Step 7: Continue filling in all of the rows as you did above. Once you are finished, go ahead and place borders around each cell. To do this, select all cells just as you would to re-size them. Once all cells are selected and re-sized to fit in each cell, go to Format, Cells or press Ctrl + 1 on your keyboard to bring up the formatting menu. Go to the tab labeled Borders. Under line arrangement, select the box that says "Set outer border and all inner lines." Your spreadsheet should now look like this:
Step 8: Now that the basic structure of your spreadsheet is completed, it's time to add some color to make it appealing to the eye. I typically set my Header Row to one color and the body of my spreadsheet to another. To do this, first select your Header Row. To do this, click on the Row box labeled 1. This will select all cells in Row 1. Go back to format cells and click on the tab labeled "Background." Select the color that you wish for your Header. For your body, select Row 2 and hold the shift button. Scroll all the way down, a few hundred rows past your final line, go back to format cells, once again click on the Background tab, and select your body color. Your spreadsheet should now look similar to this:
Step 9: Next, we are going to set our filters which is what will make your spreadsheet stand out over any other form of reviewing your briefs. To do this, select all columns. To do this, select Column A while holding the shift button. Select your final column, which for me would be Column F. Only those columns with text in it should be selected at this point. Next, go to the option up top labeled ?Data.? Select "Filter" and then "AutoFilter." Now, click anywhere in the spreadsheet. Your spreadsheet should look like this:
To ensure that this step worked, click the down arrow on any filter. For mine, I am going to do "Type of Brief" and then select the one marked "Objections." If it worked, this should only show briefs that have the type of brief marked "Objection."
Did it work?
To remove the filter on Type of Brief, I will simply go back to the "Type of Brief" drop-down arrow and select the very first option which is "All." My entire spreadsheet should be back to it's original standing.
How to make this work for you?
In order to maximize the efficiency of this spreadsheet, here is what I will do on my typical practice routine.
First, load your CAT software up and start a translation file, if you have your CAT software. If not, you will simply have to go by your paper notes and test your readback ability on each brief that you wrote. Once your CAT software is open and ready to begin translating, minimize it in the background so that only your spreadsheet is showing.
Next, I will determine what briefs I would like to go over that day. Starting out, you should go over about 100-200 a day just to get your feet wet. With your spreadsheet open, select all columns by clicking the letter of each Column at the top of your spreadsheet and hold the Ctrl key on your keyboard. The only column that you should not select is the column for your English words. Once every column except your English column is selected, Right-click in the gray header bar of the columns and select the option to hide. Only English words should be showing now. See below:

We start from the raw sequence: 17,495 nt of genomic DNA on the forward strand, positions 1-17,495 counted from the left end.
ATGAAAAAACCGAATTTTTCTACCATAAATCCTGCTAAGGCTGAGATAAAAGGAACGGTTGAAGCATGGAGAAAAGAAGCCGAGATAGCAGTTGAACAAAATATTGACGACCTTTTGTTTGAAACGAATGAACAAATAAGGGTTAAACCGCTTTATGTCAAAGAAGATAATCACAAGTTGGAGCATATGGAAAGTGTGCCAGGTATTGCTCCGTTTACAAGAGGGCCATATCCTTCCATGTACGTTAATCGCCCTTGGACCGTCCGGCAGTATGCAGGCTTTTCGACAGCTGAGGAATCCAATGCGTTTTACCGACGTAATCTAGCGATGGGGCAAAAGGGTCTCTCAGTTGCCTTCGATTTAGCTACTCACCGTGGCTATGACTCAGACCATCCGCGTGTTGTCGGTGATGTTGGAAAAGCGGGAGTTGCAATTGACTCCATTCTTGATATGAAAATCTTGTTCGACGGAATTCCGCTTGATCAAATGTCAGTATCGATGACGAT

Begin writing these words as you would if they were dictated to you. You should only be using the briefs that you have come up with for each word as this is essentially a test to see how well you know each brief. Once you are done with a section, select all cells, right click in the column header bar, and click "Show." Your spreadsheet should be back to it's original standing with all filters that you currently have on.
Update your "Date Last Reviewed" to today's date. I will usually write today's date in the first cell, copy it, and then click the bottom cell holding the shift key to select all cells within that span. I will then paste today's date into the cells.
Next, bring up your CAT software. What words translated? What words mistranslated? What words did not translate? By analyzing each word, you should set your comfort level accordingly. For the words that translated correctly, up the comfort level by one. If you didn't translate the word correctly, reduce the comfort level by one. Once you are finished, be sure to "remove all filters" as instructed previously so that the next time you open your spreadsheet, it will be at full view.
For new briefs, I will always insert a new row by finding where the brief should be inserted alphabetically, select the row in which it should go, right-click on the row number, and select insert row. Upon doing so, I will enter the information and for comfort level, rather than assigning a number, I will write NEW. I will typically start off each brief review session setting my filter to new briefs and then going over those first and foremost. After reviewing a new brief two or three separate dates, I will assign a comfort level typically around seven or eight depending on if I got it right every day or if I missed it on a day or two.
I currently have near 4,000 briefs in my spreadsheet and by reviewing for roughly 10-20 minutes a day, I can usually review all 4,000 of these within the course of a month.
If you have any questions in regards to the spreadsheet and how it is created, you can e-mail me at cardiff_giant81 (at) yahoo (dot) com.
Good luck, students.
Michael McMorran, Sage College Student
Mikey came up with an addition to this article recently:
When you begin to accumulate thousands and thousands of briefs, it's not necessary to review all of those with a comfort level of 10; e.g., LAIRJ for "Ladies and gentlemen of the jury" more than once a month or couple of months.
In order to focus on all briefs with a comfort level less than 10, simply click the drop-down filter on comfort level. An option should appear for standard filter. Click on it. The field name should appear as comfort level, for condition select "<" and for value select 10.
This will filter all briefs with a comfort level of 9 or lower. When you select the oldest date last reviewed, the number of entries should hopefully be reduced greatly.